Thai Language Blog

Thai Alphabet Consonants Posted by on May 14, 2011 in Beginner

My more recent tutorials have been bordering the intermediate level, clearly leaving out the beginners who still have not learned the Thai script. I apologize, so let’s back track a bit to get everyone up to speed.

Why have you not learned the Thai script yet? One strong argument against learning it is ‘I just want to speak Thai, and don’t want to waste time learning to read it. I can get by with just speaking.’

I admit I once, regrettably, felt this way myself – but I disagree on both points. Learning the script will probably take you two months of effort, but after you learn, it’ll dramatically speed up your ability to learn spoken Thai. It’s kind of like building a house with a hammer – sure, you need to spend time and money to buy the proper tools, but after you have them, building the house will be much easier. By being able to read/write it, you can chat online with your friends, make better use of the dictionaries, not be dependent on others to translate written material like menus, and have improved pronunciation of words (ie no farang accent).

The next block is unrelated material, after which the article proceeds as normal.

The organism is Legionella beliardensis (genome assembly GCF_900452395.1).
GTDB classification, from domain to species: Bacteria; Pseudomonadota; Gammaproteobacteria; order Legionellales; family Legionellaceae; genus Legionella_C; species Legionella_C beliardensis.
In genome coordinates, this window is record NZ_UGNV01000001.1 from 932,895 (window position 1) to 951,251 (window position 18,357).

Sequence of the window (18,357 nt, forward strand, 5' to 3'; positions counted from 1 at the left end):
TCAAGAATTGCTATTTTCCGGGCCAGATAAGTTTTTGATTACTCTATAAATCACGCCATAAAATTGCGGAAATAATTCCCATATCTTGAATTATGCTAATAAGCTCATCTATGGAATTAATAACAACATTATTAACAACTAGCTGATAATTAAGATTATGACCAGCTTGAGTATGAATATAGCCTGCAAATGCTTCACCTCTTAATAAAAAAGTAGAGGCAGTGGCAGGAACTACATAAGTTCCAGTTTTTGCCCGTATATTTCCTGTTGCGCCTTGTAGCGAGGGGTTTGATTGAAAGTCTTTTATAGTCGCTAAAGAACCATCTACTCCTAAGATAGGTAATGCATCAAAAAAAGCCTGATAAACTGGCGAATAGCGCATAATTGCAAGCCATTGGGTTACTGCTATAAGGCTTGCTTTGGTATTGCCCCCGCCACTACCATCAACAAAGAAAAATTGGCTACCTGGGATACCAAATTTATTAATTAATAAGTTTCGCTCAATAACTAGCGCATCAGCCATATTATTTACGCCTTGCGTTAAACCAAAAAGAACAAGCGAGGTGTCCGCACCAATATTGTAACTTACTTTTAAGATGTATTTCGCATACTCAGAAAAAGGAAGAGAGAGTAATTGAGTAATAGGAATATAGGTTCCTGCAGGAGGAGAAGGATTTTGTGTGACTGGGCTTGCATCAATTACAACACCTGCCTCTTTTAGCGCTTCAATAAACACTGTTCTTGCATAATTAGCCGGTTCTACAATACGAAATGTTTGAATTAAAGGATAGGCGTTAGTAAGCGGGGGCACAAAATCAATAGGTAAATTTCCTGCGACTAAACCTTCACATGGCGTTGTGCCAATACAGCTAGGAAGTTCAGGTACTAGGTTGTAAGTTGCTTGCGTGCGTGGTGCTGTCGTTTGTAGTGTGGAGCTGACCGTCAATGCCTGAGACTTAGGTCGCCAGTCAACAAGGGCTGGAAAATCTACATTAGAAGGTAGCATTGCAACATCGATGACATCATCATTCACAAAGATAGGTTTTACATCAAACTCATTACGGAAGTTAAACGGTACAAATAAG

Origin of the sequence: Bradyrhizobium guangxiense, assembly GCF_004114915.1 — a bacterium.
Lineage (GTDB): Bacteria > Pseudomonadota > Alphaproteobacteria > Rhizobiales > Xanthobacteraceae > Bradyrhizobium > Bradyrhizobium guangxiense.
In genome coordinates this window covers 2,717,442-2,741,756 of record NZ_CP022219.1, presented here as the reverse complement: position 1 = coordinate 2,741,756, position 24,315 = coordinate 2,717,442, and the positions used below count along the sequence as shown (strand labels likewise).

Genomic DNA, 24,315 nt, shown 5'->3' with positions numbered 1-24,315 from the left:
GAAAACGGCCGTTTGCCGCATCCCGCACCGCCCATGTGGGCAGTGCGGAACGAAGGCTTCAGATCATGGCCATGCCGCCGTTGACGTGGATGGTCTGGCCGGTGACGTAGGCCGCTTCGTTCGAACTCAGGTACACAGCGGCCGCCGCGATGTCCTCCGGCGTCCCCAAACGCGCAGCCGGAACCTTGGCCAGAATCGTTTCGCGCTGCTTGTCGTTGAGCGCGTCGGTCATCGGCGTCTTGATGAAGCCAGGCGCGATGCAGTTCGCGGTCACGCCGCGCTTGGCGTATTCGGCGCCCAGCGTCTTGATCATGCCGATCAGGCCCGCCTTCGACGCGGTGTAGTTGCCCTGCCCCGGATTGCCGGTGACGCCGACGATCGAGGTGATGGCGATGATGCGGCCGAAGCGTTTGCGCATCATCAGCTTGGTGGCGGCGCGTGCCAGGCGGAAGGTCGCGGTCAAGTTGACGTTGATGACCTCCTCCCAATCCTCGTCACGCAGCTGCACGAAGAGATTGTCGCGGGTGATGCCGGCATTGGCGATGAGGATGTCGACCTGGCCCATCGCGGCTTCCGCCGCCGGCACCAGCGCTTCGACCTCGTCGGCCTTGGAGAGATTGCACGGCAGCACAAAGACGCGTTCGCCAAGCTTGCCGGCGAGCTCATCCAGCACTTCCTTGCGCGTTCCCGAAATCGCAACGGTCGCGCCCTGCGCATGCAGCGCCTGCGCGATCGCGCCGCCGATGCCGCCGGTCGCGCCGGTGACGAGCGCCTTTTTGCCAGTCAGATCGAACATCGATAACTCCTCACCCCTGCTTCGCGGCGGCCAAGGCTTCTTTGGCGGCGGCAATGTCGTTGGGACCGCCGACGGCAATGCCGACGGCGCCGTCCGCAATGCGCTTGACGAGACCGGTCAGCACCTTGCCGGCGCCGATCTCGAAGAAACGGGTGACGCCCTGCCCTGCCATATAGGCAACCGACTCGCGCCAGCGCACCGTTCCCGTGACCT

As I can only learn the Thai script once, I can’t compare methods and say which method is the best. But I can tell you the method I used that worked for me. When I was in Thailand I bought two children’s workbooks, one on consonants, and one on vowels. I asked a Thai friend to write down the English equivalent of each letter next to the Thai letter for me. I then started memorizing two or three letters per day, writing each down 30 something times for practice. As I walked around the city, I tried picking out the letters I learned on the signs for practice. This took about a month of effort, about an hour each day. I then spent the next month trying to combine letters into words.

For your convenience, I’ve done the same here below for you. For some Thai letters, you’ll see two equivalent English letters. If the letter is at the beginning of a word, you use the first equivalent letter, and if it’s at the end of the word, you use the second equivalent letter. The pink letters are obsolete, and the orange letters are extremely rare, so I wouldn’t bother learning them as a beginner. The letter อ can be either a noun or a vowel, and doesn’t always make a sound.

WordPress wasn’t able to format this chart is a nice way, so I uploaded it as an Excel spreadsheet here.

g, k ch t y
k y, n t I, n
k d n l, n
k t b w
k t bp s, t
k t p s, t
ng t f s, t
j, t n p h
ch, t d f l
ch, t dt, t p aw*
s, t t m h



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